All the news about ransomware attacks and other cyber menaces around the world might make you presume that it happens only to potential superpower states. However, it is astounding to find India, too, is on the radar of such Cyber Attacks.
A report by Check Point suggests the number of ransomware attacks on organizations across all sectors, including government, healthcare, and other critical infrastructure has increased by 93 percent annually. India is also a key target. It is rightly said, “A chain is only as strong as its weakest link”. In matters of cybersecurity, it is the unawareness of established organizations that make them sitting ducks for such Cyber Attacks.
In this article, we shall be discussing Critical Information Infrastructure, its constituents, and the absolute need to protect it. Furthermore, we shall discuss the working of a government agency, rather a lesser-known agency, called “NCIIPC” (National Critical Information Infrastructure Protection Centre). The agency works for the sole purpose of plugging gaps in critical infrastructure systems of public and private sector organizations.
What is Critical Information Infrastructure?
Do you remember the antagonist Thomas Gabriel from the 2007 movie Die Hard 4.0? In the movie, he launched a series of attacks that sabotaged the city’s transport system, then the telecommunication networks, followed by the financial system, and finally disrupted the power grids & gas pipelines. This movie aptly depicts the large-scale impact of attacks on critical infrastructure.
Critical Information Infrastructure (CII) simply put, are any physical or cyber systems that are vital to a country. Any attack on these infrastructures will weaken security including but not limited to economic and/or national security and public health.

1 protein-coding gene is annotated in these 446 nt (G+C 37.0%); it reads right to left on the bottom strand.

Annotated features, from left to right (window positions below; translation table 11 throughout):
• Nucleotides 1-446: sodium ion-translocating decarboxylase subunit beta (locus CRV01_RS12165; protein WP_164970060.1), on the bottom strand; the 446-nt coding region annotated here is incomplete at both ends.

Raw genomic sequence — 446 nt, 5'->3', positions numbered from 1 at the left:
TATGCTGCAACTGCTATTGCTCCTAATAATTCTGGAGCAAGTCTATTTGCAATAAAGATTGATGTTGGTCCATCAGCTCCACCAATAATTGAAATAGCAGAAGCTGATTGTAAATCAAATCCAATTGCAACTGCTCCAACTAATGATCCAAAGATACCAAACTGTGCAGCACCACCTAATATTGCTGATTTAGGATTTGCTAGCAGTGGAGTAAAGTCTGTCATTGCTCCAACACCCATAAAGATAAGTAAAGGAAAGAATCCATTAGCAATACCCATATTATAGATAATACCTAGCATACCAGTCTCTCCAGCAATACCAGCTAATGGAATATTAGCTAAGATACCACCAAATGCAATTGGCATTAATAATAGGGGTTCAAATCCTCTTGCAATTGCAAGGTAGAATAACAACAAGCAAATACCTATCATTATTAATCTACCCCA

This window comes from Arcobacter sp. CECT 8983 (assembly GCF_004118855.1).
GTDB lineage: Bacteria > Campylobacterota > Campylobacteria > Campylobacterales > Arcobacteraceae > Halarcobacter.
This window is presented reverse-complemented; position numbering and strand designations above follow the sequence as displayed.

The Information Technology Act, 2000 defines CII as:
“computer resources, the destruction of which shall have a debilitating impact on national security, economy, public health or safety.”
Identification of Critical Information Infrastructure
Now the next question is what exactly can we call critical infrastructure. The American Cybersecurity Infrastructure & Security Agency states it is up to a country’s analysis and discretion to categorize or identify a particular sector/establishment as critical infrastructure. In general, security agencies identify 16 vital sectors as the critical infrastructure of any country. These include sectors such as defense, energy, emergency services, nuclear reactors, and their materials, etc.
From the Indian perspective, NCIIPC has issued guidelines with respect to assessing CII. It has set certain parameters for the determination of CII. These include assessing the extent of functions and services provided by the organization, geographical or environmental impact, and most importantly how the non-availability of services by the organization affects significant businesses. Common examples include telecommunication networks, air traffic control, railway routing and control, financial services, and industrial control systems.
Who protects CII in India?
Critical infrastructure protection is a major cybersecurity priority for India. For safeguarding the common interest of the nation, the government established the NCIIPC in 2014 as the nodal agency to work with the public and private sectors for plugging gaps in their critical infrastructure systems.
The organization was established under section 70A of the Information Technology Act, 2000, and comes directly under the control of the Prime Minister’s Office.